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Apart from third-party developers, the internal team has remained small. Tamzin works on the app part-time alongside her degree. Olivia, who recently graduated from Cambridge with a master’s, works full-time at the startup as the interim CEO, whilst Tamzin finishes her studies. Through a university friend, they also met Jamie Legg, who, with a coding background, is now the CTO overseeing the development of the app. Having just finalised their first round of fundraising, balancing the emotive and highly personal dimension of the cause with the development of a strong business model has been key to pitching to investors: “It can be a bit tricky because these are two very different conversations – but it’s obviously important that they both happen. Investors have been really keen, and it’s been a really good process,” Olivia tells me. The business plan is to charge venues with a subscription fee, or a pay-per-user fee for big events, while the app remains free for users. “It’s a safety solution for venues, and we’re hoping it will drive people to the clubs that offer the service. Building safer spaces at these events is just going to be great for the nighttime industry, as well as for customers.”

“Building safer spaces at these events is just going to be great for the nighttime industry, as well as for customers”

Tackling the problem of female safety is clearly something of immense importance to the founders. Research they’ve conducted has shown that 92% of 1.2 thousand surveyed students regularly felt unsafe on nights out, and when asked what the most pressing issue affecting their nightlife was, 65% said sexual abuse. In light of the recent spiking epidemic, occurring not only in Cambridge clubs, but at universities across the UK, the need for a solution has never been so pronounced. “Venues can definitely be doing more,” says Olivia. “It’s important that we think about proactive solutions [on top of club boycotts].” The hope is that their app will provide one. As Tamzin affirms: “This is an app engineered by women, made for women.”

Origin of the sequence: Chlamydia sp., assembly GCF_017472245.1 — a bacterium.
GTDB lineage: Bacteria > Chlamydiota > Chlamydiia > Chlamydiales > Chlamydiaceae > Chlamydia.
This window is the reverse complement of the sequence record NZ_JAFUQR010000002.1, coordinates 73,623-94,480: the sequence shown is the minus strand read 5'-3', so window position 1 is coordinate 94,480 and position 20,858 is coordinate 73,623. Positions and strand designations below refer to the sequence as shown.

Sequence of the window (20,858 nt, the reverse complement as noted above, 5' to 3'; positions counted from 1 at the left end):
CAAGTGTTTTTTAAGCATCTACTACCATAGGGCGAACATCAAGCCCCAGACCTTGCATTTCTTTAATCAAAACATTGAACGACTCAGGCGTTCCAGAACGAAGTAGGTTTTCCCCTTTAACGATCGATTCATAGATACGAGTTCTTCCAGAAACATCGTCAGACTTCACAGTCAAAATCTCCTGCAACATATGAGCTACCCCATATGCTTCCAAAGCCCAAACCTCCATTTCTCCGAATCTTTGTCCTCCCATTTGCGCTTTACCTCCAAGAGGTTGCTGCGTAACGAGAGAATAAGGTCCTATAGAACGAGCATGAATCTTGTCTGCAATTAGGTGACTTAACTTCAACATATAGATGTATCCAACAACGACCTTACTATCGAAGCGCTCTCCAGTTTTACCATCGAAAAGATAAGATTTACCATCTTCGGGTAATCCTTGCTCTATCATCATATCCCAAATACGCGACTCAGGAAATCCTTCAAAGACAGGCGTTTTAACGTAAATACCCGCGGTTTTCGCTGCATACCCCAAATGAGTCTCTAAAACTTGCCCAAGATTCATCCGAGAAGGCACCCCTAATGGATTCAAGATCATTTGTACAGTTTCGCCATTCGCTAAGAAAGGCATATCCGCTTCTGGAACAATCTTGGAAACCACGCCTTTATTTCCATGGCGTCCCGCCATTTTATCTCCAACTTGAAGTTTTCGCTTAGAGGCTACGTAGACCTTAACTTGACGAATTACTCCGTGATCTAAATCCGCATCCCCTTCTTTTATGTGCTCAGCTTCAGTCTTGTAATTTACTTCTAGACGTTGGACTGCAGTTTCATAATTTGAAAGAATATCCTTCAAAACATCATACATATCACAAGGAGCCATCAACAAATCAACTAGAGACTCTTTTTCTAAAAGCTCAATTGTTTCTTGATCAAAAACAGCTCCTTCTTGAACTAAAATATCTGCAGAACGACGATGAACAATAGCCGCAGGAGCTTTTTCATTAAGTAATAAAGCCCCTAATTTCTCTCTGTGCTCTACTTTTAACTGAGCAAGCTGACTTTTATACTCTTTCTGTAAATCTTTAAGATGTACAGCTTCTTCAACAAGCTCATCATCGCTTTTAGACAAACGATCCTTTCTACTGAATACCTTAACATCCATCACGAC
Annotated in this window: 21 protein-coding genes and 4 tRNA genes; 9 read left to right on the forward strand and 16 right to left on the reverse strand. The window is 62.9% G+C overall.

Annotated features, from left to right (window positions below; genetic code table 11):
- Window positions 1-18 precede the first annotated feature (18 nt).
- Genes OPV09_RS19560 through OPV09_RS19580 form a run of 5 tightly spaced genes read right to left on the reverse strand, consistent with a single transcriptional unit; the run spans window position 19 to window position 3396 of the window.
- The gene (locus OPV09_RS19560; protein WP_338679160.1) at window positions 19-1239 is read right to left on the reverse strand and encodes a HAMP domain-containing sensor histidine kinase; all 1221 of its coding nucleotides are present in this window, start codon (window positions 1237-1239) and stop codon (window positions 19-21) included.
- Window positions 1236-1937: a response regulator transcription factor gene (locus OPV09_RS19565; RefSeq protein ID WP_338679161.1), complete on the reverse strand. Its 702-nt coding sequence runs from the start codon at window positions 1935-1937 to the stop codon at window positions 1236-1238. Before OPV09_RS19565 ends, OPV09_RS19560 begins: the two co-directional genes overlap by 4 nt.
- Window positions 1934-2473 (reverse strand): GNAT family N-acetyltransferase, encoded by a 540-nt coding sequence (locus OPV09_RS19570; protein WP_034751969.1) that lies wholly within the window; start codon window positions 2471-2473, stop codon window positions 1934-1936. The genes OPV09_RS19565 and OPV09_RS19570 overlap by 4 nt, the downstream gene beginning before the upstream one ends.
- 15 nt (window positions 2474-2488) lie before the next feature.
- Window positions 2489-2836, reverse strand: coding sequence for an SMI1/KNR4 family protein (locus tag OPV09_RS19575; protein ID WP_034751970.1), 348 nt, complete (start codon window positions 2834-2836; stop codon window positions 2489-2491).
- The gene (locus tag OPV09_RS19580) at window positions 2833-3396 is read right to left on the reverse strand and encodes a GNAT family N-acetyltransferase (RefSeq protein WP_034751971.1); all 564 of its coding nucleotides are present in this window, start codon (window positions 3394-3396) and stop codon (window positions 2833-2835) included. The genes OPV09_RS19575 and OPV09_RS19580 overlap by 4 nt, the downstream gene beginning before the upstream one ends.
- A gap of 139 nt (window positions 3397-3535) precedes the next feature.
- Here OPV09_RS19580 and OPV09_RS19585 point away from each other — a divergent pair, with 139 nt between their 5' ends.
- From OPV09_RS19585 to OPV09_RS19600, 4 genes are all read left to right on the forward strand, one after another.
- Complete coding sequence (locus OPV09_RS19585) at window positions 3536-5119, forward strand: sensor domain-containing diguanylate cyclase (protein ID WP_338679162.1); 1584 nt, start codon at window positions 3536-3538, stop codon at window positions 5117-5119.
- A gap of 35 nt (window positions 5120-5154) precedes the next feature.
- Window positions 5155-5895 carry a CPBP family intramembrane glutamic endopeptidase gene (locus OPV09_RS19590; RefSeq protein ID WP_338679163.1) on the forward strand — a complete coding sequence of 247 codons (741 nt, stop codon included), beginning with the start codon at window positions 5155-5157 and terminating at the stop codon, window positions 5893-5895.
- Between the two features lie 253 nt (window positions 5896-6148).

Although the issue seems to be mostly gender-specific, Tamzin and Olivia tell me that their findings show that this is a problem that pertains to men as well. With the surge in reported incidents of spiking, and the subsequent increase in attention that has been paid to general safety at club events: “A lot of men are beginning to feel they are targeted as well,” Olivia says. Tamzin further highlights the relevance of the issue for those who are non-binary. “It’s just become an endemic issue for every kind of club, absolutely everywhere.”

For those who are acquainted with the impossible demands of an Oxbridge degree, the notion of being a startup founder on the side may seem to border on insanity: “It’s been difficult with finals, which is why Olivia taking over as CEO has been incredible,” Tamzin tells me. “But the passion and enthusiasm has been crucial to getting us through. I channel my anger from past experiences I’ve had and those emotions all go into WYA.” Olivia agrees, saying: “The fact that there’s a problem to be solved keeps momentum [going]. Often it can make it easier to put [WYA] before university work, actually, which can be an issue.”

“I channel my anger from past experiences I’ve had and those emotions all go into WYA”

Looking to the future, the ambition is that people can go to certified venues which they can trust and where they know they will be safe, with a strong line of communication between venues and event-goers, mediated by the app. “That would be the dream, and there’s definitely the demand for that. It’s just about getting the logistics going.” And for both founders, it’s full steam ahead. Tamzin says: “As soon as finals end, I’ll be working on this full-time. It’s that sense of mission. I’ve learnt that this is one of the most important parts of doing any project; there’s a clear sense of ‘why’.”